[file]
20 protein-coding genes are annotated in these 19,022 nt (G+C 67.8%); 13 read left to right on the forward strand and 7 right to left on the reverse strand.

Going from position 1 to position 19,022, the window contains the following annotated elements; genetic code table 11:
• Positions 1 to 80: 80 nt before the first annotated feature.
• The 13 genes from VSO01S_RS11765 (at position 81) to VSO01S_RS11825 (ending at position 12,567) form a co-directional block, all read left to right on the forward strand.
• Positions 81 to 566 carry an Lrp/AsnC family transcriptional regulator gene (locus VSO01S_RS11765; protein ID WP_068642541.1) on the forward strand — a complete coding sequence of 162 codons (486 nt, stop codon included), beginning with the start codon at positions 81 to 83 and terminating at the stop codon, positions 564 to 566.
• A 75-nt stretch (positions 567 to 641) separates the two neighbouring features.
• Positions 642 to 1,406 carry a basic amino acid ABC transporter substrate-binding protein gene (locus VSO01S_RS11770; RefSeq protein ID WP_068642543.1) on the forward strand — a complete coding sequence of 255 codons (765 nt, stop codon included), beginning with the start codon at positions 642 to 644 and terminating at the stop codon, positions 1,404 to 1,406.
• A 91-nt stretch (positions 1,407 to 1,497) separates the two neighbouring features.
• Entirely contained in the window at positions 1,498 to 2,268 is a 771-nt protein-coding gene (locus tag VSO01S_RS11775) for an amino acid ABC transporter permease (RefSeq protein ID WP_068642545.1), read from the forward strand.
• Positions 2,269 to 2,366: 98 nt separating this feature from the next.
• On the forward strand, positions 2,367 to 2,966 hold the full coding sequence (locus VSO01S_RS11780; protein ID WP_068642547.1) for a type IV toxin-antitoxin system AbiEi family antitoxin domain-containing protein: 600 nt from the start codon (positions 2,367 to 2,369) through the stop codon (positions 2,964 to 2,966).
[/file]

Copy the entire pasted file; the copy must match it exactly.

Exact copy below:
20 protein-coding genes are annotated in these 19,022 nt (G+C 67.8%); 13 read left to right on the forward strand and 7 right to left on the reverse strand.

Going from position 1 to position 19,022, the window contains the following annotated elements; genetic code table 11:
• Positions 1 to 80: 80 nt before the first annotated feature.
• The 13 genes from VSO01S_RS11765 (at position 81) to VSO01S_RS11825 (ending at position 12,567) form a co-directional block, all read left to right on the forward strand.
• Positions 81 to 566 carry an Lrp/AsnC family transcriptional regulator gene (locus VSO01S_RS11765; protein ID WP_068642541.1) on the forward strand — a complete coding sequence of 162 codons (486 nt, stop codon included), beginning with the start codon at positions 81 to 83 and terminating at the stop codon, positions 564 to 566.
• A 75-nt stretch (positions 567 to 641) separates the two neighbouring features.
• Positions 642 to 1,406 carry a basic amino acid ABC transporter substrate-binding protein gene (locus VSO01S_RS11770; RefSeq protein ID WP_068642543.1) on the forward strand — a complete coding sequence of 255 codons (765 nt, stop codon included), beginning with the start codon at positions 642 to 644 and terminating at the stop codon, positions 1,404 to 1,406.
• A 91-nt stretch (positions 1,407 to 1,497) separates the two neighbouring features.
• Entirely contained in the window at positions 1,498 to 2,268 is a 771-nt protein-coding gene (locus tag VSO01S_RS11775) for an amino acid ABC transporter permease (RefSeq protein ID WP_068642545.1), read from the forward strand.
• Positions 2,269 to 2,366: 98 nt separating this feature from the next.
• On the forward strand, positions 2,367 to 2,966 hold the full coding sequence (locus VSO01S_RS11780; protein ID WP_068642547.1) for a type IV toxin-antitoxin system AbiEi family antitoxin domain-containing protein: 600 nt from the start codon (positions 2,367 to 2,369) through the stop codon (positions 2,964 to 2,966).